The lovely EleanorSews, hard at work drafting her moulage
      The most interesting thing I took away from the workshop was the realization that even though I had surgery to correct my spinal curvature when I was 16, I'm still pretty crooked. Which helps explain the numerous wadders and countless hours of frustration I've had when sewing for myself.

      A little background:  My lower spinal curve (the more significant one) was so extreme prior to my operation that I could drop a plumb line from my waist down my left leg without any bulging out at the hip.  My right side had an extremely high, jutting hip bone, which made pants fitting (with my then-teenage fitting skills) pretty much impossible. I also had a curvature in my upper spine, but it was not severe enough to require surgery (or maybe it wasn't back then, I'll give my doctor the benefit of the doubt). After I had the surgery, in which seven vertebrae were fused together, I found myself with matching hip curves.  (Well, not exactly *right* after the surgery...there was that pesky seven months I spent in a body cast - but I digress...)

      Fast forward to the moulage workshop in November 2010.  I already knew what my "problem" areas were going into the workshop:  lower right shoulder, long arms and thick waist/high hip curve. (And let's not forget The Girls.) 

      Photo taken just before Kenneth started fitting me. I wish I'd thought to
      take one afterward so you could see how much better it fit, but I
      couldn't wait to take it off.  He's a very funny guy, and a really great teacher.

      Remember that upper spinal curve that didn't get straightened out? Turns out my entire upper body is tilted to the right, like a living Leaning Tower of Pisa.  Not so much that anyone would notice unless I pointed it out (my head seems to be level atop my neck), but my center front angles slightly off to the right side (as if I'm leaning over slightly sideways) *above* the waist, while my CF is nearly perpendicular to the floor from the waist down. It was completely obvious during the fitting process, when Kenneth pinned out wedge-shaped darts across the front and back of the moulage at the waist and above my bust.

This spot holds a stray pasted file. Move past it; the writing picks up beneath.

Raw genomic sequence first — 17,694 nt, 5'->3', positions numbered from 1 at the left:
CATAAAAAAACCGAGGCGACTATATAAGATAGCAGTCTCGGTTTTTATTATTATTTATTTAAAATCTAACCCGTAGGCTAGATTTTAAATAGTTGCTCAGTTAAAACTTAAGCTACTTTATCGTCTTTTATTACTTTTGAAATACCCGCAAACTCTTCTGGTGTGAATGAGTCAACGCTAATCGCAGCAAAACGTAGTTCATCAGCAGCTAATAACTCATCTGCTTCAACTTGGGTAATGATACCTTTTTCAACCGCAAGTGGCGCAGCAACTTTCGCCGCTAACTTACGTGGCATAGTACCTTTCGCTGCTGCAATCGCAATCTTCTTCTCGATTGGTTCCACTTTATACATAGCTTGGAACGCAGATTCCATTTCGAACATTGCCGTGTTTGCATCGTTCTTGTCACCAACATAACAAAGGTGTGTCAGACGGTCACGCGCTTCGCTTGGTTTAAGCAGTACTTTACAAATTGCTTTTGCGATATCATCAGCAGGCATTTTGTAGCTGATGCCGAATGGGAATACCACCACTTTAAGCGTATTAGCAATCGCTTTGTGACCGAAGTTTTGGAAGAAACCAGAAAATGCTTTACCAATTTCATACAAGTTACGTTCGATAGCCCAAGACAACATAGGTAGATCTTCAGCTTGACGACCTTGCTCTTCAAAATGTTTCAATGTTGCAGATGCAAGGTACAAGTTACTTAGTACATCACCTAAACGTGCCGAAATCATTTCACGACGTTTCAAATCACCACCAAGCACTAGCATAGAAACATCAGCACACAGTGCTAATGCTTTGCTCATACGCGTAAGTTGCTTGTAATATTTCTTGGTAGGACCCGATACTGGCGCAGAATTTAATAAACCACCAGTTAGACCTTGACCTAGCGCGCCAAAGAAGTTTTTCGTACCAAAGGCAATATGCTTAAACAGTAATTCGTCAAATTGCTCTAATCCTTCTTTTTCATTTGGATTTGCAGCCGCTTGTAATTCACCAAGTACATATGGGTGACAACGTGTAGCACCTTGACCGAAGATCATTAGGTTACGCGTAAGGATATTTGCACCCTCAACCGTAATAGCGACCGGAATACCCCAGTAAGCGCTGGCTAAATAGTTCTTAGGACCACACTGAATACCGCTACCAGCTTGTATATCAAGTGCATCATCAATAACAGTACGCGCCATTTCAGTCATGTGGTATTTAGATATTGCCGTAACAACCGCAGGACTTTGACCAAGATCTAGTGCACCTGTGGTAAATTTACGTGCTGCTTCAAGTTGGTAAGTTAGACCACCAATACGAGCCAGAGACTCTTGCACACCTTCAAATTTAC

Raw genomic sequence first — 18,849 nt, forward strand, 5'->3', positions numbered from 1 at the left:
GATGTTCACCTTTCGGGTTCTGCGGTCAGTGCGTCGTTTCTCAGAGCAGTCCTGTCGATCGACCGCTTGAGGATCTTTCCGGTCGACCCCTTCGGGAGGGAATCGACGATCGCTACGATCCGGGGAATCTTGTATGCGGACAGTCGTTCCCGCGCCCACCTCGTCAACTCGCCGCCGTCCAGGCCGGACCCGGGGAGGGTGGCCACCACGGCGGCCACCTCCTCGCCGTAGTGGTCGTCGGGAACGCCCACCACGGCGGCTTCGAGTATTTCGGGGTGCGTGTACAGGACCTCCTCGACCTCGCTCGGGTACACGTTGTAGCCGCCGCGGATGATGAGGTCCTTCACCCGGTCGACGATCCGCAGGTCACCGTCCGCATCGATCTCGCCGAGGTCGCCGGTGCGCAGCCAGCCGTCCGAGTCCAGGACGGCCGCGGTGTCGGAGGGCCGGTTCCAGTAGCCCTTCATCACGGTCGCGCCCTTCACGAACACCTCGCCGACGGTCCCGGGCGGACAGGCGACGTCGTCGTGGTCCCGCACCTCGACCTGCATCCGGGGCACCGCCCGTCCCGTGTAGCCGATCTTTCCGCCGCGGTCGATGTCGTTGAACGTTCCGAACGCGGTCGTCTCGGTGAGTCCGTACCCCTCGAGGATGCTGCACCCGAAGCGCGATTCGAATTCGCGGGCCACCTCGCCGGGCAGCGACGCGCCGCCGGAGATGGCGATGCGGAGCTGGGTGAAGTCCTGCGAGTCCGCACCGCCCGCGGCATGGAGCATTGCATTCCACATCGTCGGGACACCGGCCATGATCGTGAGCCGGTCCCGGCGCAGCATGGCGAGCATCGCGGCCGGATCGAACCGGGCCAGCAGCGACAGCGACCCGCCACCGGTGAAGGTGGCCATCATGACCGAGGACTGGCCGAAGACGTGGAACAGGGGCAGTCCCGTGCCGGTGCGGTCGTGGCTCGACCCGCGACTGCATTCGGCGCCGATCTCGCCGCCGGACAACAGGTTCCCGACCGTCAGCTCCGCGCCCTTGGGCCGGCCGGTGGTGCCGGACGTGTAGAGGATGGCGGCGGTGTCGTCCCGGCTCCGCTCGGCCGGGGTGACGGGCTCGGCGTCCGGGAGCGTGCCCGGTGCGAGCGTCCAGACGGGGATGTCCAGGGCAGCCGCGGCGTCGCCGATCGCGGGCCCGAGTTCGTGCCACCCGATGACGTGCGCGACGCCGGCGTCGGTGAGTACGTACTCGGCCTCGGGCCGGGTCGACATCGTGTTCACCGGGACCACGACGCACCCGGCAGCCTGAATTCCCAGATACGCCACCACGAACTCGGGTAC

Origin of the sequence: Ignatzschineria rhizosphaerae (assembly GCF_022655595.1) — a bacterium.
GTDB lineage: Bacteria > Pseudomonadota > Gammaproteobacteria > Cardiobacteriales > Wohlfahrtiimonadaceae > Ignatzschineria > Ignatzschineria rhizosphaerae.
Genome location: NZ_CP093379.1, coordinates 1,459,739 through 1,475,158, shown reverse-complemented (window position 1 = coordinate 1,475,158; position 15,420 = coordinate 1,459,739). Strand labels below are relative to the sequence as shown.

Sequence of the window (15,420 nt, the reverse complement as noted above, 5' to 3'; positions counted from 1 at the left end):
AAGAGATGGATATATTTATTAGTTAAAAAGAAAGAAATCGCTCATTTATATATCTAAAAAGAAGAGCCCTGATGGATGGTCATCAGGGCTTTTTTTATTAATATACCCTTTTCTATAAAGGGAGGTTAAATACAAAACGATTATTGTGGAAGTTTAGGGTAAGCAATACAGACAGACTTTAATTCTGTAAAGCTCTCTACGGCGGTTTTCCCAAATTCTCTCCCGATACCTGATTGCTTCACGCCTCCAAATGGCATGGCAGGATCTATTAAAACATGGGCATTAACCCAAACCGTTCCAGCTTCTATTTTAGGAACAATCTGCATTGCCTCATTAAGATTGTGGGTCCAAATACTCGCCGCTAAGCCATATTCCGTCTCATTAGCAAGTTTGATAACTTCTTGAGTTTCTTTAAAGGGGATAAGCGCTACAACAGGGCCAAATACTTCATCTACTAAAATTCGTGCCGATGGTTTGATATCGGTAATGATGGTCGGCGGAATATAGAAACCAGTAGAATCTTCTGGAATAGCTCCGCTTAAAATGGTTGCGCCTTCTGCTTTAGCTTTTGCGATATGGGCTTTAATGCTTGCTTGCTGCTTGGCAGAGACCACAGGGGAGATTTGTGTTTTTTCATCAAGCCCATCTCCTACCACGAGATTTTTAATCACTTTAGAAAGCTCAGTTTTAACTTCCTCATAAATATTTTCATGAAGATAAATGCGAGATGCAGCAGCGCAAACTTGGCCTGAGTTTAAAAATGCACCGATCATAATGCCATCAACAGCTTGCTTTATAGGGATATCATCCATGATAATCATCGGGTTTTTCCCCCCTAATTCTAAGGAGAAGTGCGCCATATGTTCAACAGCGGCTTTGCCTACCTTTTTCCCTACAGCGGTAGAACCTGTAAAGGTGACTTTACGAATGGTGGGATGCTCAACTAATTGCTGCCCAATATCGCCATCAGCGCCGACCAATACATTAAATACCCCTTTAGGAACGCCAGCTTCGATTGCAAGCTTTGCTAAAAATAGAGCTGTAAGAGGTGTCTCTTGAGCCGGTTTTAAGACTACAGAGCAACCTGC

For years, I've been taking up extra fabric (about 5/8") on my right shoulder seam, and tapering to nothing at the neckline.  It wasn't great, but was better than nothing at all, or so I thought.  (Silly, silly woman.)  Here's another place I've been screwing up when fitting myself all these years:  when I pinned out excess fabric in a muslin, I would adjust things so I removed the same amount of fabric on both the right and left side, even though (in hindsight) I was pinning out wedges that tapered to nothing on the left side of my body.  I just assumed I needed to take the same amount out on each side, and that I must have done something wrong while pinning out the excess fabric.  Like I said, silly woman.

      I felt badly for my partner, Loreen, because my moulage looked not-so-hot before Kenneth started pinning and marking it up. ("It's my *body* that's the problem, not your measuring skills!").  Actually I felt badly for her, having me as her partner - I was nervous, and went too fast, rather significantly mismeasuring her back shoulder width, which caused things to be off quite a bit during the drafting process.  (Sorry 'bout that!)  Fortunately, everything was tidied up during the fitting process.

      Kenneth King fitting my moulage.

      Once I got out of the moulage (and was able to breathe again!), I set to work transferring the markings to the flat pattern. Because of my asymmetry, I had to draft a full front (left and right sides on one piece, rather than one half laid out on the fold) as well as separate left and right back pattern pieces. It didn't take long before I was *completely* overwhelmed by the task, but Kenneth came over and went to work. He is *insanely* quick, and accurate as all get out. Nevertheless, he had to spend a great deal of time on mine.  (I definitely got my money's worth from this workshop!) 

      Kenneth demonstrating how to draft the moulage. 

      This newfound insight about my body does not bode well for any future sewing involving stripes or plaids, although Kenneth did make a point of telling me how to deal with it:  Use the higher side shoulder line and the lower side armhole depth on *both* sides, and pad the lower shoulder to fill it out to match the higher one.  This way the stripes or plaid patterns will look the same on both sides, and I will appear to be balanced and symmetrical.